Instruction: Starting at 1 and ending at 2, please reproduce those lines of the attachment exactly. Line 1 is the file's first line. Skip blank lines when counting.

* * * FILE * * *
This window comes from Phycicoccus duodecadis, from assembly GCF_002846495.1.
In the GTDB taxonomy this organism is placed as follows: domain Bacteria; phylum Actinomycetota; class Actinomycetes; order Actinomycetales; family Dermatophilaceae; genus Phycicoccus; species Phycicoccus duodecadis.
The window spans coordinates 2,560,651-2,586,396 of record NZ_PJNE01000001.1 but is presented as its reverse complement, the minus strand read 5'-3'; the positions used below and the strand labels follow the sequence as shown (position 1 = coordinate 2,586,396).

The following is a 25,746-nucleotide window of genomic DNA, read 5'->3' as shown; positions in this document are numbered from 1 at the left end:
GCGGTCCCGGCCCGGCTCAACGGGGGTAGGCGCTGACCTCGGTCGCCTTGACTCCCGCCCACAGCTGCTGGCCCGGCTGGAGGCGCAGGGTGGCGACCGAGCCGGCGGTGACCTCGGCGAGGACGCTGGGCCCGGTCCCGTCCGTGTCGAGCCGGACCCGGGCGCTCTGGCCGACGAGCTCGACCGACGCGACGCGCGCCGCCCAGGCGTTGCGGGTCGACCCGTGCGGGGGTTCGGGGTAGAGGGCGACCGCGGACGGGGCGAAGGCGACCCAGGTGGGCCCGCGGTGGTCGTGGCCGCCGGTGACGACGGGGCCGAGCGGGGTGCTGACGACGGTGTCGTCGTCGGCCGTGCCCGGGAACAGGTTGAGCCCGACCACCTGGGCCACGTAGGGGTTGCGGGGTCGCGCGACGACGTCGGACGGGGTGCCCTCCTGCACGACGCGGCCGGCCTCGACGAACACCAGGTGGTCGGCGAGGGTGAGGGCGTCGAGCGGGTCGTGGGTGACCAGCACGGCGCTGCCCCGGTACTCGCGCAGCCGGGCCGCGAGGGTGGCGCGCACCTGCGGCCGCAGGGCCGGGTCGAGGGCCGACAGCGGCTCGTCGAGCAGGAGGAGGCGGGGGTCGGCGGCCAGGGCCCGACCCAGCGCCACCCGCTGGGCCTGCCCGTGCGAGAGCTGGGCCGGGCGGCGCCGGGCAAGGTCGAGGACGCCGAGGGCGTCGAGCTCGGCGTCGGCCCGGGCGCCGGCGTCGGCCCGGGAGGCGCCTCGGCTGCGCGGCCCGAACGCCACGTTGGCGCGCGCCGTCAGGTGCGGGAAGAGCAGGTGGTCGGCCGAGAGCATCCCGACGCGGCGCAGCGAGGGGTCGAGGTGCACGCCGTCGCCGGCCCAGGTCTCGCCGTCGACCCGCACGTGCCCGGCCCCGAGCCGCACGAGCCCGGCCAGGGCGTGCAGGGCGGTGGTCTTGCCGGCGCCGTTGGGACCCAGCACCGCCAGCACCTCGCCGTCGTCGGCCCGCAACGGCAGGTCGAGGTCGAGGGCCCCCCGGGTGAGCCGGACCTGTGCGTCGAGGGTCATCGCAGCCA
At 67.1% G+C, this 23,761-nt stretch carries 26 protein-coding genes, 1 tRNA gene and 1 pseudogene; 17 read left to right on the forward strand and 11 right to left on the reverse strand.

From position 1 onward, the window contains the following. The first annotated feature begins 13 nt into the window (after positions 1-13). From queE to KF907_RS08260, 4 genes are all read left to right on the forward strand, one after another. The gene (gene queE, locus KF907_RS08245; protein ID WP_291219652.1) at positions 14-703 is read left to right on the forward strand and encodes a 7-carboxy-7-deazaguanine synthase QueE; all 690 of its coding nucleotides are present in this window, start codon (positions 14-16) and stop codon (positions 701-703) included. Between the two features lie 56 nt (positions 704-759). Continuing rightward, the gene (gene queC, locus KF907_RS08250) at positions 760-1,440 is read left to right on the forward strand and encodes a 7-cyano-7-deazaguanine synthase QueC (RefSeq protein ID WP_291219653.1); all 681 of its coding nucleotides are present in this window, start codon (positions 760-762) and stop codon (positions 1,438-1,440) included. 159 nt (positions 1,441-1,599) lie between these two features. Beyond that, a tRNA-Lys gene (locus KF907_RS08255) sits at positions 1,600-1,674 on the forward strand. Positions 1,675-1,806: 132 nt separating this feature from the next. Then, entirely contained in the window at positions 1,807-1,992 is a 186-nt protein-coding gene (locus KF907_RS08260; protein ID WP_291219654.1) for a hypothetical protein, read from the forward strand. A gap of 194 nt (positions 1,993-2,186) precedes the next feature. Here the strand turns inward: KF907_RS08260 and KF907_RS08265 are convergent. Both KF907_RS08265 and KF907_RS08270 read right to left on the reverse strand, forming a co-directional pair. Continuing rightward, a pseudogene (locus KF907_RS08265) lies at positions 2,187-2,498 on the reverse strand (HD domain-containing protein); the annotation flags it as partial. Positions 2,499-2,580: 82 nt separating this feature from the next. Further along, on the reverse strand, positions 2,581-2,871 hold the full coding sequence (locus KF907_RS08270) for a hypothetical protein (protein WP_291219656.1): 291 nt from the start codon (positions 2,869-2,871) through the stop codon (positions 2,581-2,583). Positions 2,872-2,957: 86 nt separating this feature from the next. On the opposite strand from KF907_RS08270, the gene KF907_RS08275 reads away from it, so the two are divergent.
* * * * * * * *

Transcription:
This window comes from Phycicoccus duodecadis, from assembly GCF_002846495.1.
In the GTDB taxonomy this organism is placed as follows: domain Bacteria; phylum Actinomycetota; class Actinomycetes; order Actinomycetales; family Dermatophilaceae; genus Phycicoccus; species Phycicoccus duodecadis.